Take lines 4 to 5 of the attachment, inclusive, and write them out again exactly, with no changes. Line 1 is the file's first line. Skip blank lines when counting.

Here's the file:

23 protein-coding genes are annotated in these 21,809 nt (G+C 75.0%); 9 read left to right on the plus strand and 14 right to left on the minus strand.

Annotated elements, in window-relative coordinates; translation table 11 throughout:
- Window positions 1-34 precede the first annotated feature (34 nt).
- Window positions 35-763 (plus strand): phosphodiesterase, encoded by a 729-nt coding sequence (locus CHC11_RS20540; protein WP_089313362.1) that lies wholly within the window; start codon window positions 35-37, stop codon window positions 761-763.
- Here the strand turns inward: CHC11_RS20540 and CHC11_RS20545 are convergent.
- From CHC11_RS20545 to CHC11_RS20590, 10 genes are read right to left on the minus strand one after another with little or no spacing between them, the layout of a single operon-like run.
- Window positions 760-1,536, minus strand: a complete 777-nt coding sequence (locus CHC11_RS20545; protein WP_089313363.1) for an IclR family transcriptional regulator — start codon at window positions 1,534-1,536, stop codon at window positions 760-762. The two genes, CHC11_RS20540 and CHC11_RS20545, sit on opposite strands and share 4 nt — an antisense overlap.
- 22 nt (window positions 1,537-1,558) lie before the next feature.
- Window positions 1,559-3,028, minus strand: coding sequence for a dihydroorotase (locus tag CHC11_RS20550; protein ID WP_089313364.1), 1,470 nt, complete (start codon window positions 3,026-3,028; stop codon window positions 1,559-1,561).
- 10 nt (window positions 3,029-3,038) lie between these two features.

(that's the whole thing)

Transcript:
- Window positions 35-763 (plus strand): phosphodiesterase, encoded by a 729-nt coding sequence (locus CHC11_RS20540; protein WP_089313362.1) that lies wholly within the window; start codon window positions 35-37, stop codon window positions 761-763.
- Here the strand turns inward: CHC11_RS20540 and CHC11_RS20545 are convergent.